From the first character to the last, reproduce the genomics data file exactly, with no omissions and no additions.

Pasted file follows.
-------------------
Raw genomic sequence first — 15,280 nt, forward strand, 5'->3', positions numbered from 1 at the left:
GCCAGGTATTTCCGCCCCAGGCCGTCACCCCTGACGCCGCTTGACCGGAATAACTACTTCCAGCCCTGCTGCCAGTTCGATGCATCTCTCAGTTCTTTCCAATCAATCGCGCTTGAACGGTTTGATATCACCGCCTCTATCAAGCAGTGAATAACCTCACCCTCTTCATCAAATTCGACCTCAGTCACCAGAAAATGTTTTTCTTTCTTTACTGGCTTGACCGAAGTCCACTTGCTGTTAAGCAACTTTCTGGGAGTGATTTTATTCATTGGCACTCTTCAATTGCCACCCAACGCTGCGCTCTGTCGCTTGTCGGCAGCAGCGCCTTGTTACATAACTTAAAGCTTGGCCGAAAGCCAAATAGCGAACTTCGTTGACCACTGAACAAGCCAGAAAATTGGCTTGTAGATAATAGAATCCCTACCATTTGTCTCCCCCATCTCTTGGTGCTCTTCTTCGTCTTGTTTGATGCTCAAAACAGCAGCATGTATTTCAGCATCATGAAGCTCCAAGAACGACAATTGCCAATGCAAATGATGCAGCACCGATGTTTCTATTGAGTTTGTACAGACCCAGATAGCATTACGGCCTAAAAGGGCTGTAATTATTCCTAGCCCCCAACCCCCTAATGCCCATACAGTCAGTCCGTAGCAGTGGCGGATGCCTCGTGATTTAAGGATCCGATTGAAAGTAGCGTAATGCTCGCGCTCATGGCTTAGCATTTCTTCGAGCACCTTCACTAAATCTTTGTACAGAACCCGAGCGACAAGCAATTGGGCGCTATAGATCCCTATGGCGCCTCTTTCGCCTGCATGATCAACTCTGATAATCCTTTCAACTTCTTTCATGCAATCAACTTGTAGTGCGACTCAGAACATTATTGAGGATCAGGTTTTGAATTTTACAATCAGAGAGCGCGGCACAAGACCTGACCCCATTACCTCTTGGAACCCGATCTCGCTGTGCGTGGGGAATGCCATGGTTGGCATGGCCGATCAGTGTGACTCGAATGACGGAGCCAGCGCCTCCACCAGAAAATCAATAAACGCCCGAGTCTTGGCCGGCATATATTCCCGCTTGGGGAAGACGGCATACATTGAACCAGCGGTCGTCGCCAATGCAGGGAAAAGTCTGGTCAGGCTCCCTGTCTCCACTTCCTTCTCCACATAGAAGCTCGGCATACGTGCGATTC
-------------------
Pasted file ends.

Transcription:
Raw genomic sequence first — 15,280 nt, forward strand, 5'->3', positions numbered from 1 at the left:
GCCAGGTATTTCCGCCCCAGGCCGTCACCCCTGACGCCGCTTGACCGGAATAACTACTTCCAGCCCTGCTGCCAGTTCGATGCATCTCTCAGTTCTTTCCAATCAATCGCGCTTGAACGGTTTGATATCACCGCCTCTATCAAGCAGTGAATAACCTCACCCTCTTCATCAAATTCGACCTCAGTCACCAGAAAATGTTTTTCTTTCTTTACTGGCTTGACCGAAGTCCACTTGCTGTTAAGCAACTTTCTGGGAGTGATTTTATTCATTGGCACTCTTCAATTGCCACCCAACGCTGCGCTCTGTCGCTTGTCGGCAGCAGCGCCTTGTTACATAACTTAAAGCTTGGCCGAAAGCCAAATAGCGAACTTCGTTGACCACTGAACAAGCCAGAAAATTGGCTTGTAGATAATAGAATCCCTACCATTTGTCTCCCCCATCTCTTGGTGCTCTTCTTCGTCTTGTTTGATGCTCAAAACAGCAGCATGTATTTCAGCATCATGAAGCTCCAAGAACGACAATTGCCAATGCAAATGATGCAGCACCGATGTTTCTATTGAGTTTGTACAGACCCAGATAGCATTACGGCCTAAAAGGGCTGTAATTATTCCTAGCCCCCAACCCCCTAATGCCCATACAGTCAGTCCGTAGCAGTGGCGGATGCCTCGTGATTTAAGGATCCGATTGAAAGTAGCGTAATGCTCGCGCTCATGGCTTAGCATTTCTTCGAGCACCTTCACTAAATCTTTGTACAGAACCCGAGCGACAAGCAATTGGGCGCTATAGATCCCTATGGCGCCTCTTTCGCCTGCATGATCAACTCTGATAATCCTTTCAACTTCTTTCATGCAATCAACTTGTAGTGCGACTCAGAACATTATTGAGGATCAGGTTTTGAATTTTACAATCAGAGAGCGCGGCACAAGACCTGACCCCATTACCTCTTGGAACCCGATCTCGCTGTGCGTGGGGAATGCCATGGTTGGCATGGCCGATCAGTGTGACTCGAATGACGGAGCCAGCGCCTCCACCAGAAAATCAATAAACGCCCGAGTCTTGGCCGGCATATATTCCCGCTTGGGGAAGACGGCATACATTGAACCAGCGGTCGTCGCCAATGCAGGGAAAAGTCTGGTCAGGCTCCCTGTCTCCACTTCCTTCTCCACATAGAAGCTCGGCATACGTGCGATTC